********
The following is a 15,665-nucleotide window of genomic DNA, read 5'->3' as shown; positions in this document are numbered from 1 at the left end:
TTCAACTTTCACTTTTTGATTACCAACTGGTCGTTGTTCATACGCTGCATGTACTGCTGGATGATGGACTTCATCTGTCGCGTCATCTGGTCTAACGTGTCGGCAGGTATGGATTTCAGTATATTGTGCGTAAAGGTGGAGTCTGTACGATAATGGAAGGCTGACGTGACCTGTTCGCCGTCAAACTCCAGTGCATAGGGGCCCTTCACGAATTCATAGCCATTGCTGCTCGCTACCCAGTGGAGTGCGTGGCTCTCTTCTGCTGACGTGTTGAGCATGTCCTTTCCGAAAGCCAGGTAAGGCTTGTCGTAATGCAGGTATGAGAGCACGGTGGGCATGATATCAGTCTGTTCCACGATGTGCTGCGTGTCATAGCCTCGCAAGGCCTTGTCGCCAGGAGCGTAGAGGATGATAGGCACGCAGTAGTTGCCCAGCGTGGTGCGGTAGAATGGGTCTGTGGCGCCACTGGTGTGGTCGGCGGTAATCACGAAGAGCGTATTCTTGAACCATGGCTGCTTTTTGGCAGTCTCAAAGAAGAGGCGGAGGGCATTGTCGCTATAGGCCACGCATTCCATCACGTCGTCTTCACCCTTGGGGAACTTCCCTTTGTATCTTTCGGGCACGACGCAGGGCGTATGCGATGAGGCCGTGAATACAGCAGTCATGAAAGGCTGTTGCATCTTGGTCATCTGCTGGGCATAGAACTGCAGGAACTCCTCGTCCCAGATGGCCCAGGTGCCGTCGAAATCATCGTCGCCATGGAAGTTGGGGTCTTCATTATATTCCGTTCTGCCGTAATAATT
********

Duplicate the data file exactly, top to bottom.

The following is a 15,665-nucleotide window of genomic DNA, read 5'->3' as shown; positions in this document are numbered from 1 at the left end:
TTCAACTTTCACTTTTTGATTACCAACTGGTCGTTGTTCATACGCTGCATGTACTGCTGGATGATGGACTTCATCTGTCGCGTCATCTGGTCTAACGTGTCGGCAGGTATGGATTTCAGTATATTGTGCGTAAAGGTGGAGTCTGTACGATAATGGAAGGCTGACGTGACCTGTTCGCCGTCAAACTCCAGTGCATAGGGGCCCTTCACGAATTCATAGCCATTGCTGCTCGCTACCCAGTGGAGTGCGTGGCTCTCTTCTGCTGACGTGTTGAGCATGTCCTTTCCGAAAGCCAGGTAAGGCTTGTCGTAATGCAGGTATGAGAGCACGGTGGGCATGATATCAGTCTGTTCCACGATGTGCTGCGTGTCATAGCCTCGCAAGGCCTTGTCGCCAGGAGCGTAGAGGATGATAGGCACGCAGTAGTTGCCCAGCGTGGTGCGGTAGAATGGGTCTGTGGCGCCACTGGTGTGGTCGGCGGTAATCACGAAGAGCGTATTCTTGAACCATGGCTGCTTTTTGGCAGTCTCAAAGAAGAGGCGGAGGGCATTGTCGCTATAGGCCACGCATTCCATCACGTCGTCTTCACCCTTGGGGAACTTCCCTTTGTATCTTTCGGGCACGACGCAGGGCGTATGCGATGAGGCCGTGAATACAGCAGTCATGAAAGGCTGTTGCATCTTGGTCATCTGCTGGGCATAGAACTGCAGGAACTCCTCGTCCCAGATGGCCCAGGTGCCGTCGAAATCATCGTCGCCATGGAAGTTGGGGTCTTCATTATATTCCGTTCTGCCGTAATAATT